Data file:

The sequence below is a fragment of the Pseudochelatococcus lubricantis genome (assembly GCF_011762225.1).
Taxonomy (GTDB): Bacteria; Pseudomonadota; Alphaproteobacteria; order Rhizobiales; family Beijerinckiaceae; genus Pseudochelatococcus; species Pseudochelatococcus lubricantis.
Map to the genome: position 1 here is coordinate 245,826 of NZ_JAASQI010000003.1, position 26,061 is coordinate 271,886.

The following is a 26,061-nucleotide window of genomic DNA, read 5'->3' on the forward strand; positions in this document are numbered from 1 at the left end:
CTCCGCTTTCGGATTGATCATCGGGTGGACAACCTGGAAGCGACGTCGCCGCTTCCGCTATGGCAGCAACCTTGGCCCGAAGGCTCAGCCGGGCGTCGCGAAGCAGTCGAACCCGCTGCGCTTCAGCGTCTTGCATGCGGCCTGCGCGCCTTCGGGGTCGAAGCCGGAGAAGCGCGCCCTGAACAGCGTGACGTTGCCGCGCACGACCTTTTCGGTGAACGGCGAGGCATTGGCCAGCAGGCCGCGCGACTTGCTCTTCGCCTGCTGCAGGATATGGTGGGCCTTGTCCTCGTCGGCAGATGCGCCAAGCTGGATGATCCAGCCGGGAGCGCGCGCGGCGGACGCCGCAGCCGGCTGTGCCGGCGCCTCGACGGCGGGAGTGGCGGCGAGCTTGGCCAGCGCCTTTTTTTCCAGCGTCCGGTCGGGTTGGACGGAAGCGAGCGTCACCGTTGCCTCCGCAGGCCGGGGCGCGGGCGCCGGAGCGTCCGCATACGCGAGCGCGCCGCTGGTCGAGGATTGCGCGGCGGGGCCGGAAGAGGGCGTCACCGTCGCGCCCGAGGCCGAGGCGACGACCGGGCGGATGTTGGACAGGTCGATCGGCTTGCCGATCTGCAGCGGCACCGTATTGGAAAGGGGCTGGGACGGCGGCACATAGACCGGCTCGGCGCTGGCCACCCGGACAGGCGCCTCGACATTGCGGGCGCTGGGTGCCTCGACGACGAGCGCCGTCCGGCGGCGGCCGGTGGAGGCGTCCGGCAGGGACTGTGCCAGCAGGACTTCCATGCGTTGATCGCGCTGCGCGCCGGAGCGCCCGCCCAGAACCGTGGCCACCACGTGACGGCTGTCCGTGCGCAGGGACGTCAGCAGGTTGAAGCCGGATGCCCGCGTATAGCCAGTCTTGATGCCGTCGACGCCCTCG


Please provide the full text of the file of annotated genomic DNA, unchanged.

The sequence below is a fragment of the Pseudochelatococcus lubricantis genome (assembly GCF_011762225.1).
Taxonomy (GTDB): Bacteria; Pseudomonadota; Alphaproteobacteria; order Rhizobiales; family Beijerinckiaceae; genus Pseudochelatococcus; species Pseudochelatococcus lubricantis.
Map to the genome: position 1 here is coordinate 245,826 of NZ_JAASQI010000003.1, position 26,061 is coordinate 271,886.

The following is a 26,061-nucleotide window of genomic DNA, read 5'->3' on the forward strand; positions in this document are numbered from 1 at the left end:
CTCCGCTTTCGGATTGATCATCGGGTGGACAACCTGGAAGCGACGTCGCCGCTTCCGCTATGGCAGCAACCTTGGCCCGAAGGCTCAGCCGGGCGTCGCGAAGCAGTCGAACCCGCTGCGCTTCAGCGTCTTGCATGCGGCCTGCGCGCCTTCGGGGTCGAAGCCGGAGAAGCGCGCCCTGAACAGCGTGACGTTGCCGCGCACGACCTTTTCGGTGAACGGCGAGGCATTGGCCAGCAGGCCGCGCGACTTGCTCTTCGCCTGCTGCAGGATATGGTGGGCCTTGTCCTCGTCGGCAGATGCGCCAAGCTGGATGATCCAGCCGGGAGCGCGCGCGGCGGACGCCGCAGCCGGCTGTGCCGGCGCCTCGACGGCGGGAGTGGCGGCGAGCTTGGCCAGCGCCTTTTTTTCCAGCGTCCGGTCGGGTTGGACGGAAGCGAGCGTCACCGTTGCCTCCGCAGGCCGGGGCGCGGGCGCCGGAGCGTCCGCATACGCGAGCGCGCCGCTGGTCGAGGATTGCGCGGCGGGGCCGGAAGAGGGCGTCACCGTCGCGCCCGAGGCCGAGGCGACGACCGGGCGGATGTTGGACAGGTCGATCGGCTTGCCGATCTGCAGCGGCACCGTATTGGAAAGGGGCTGGGACGGCGGCACATAGACCGGCTCGGCGCTGGCCACCCGGACAGGCGCCTCGACATTGCGGGCGCTGGGTGCCTCGACGACGAGCGCCGTCCGGCGGCGGCCGGTGGAGGCGTCCGGCAGGGACTGTGCCAGCAGGACTTCCATGCGTTGATCGCGCTGCGCGCCGGAGCGCCCGCCCAGAACCGTGGCCACCACGTGACGGCTGTCCGTGCGCAGGGACGTCAGCAGGTTGAAGCCGGATGCCCGCGTATAGCCAGTCTTGATGCCGTCGACGCCCTCG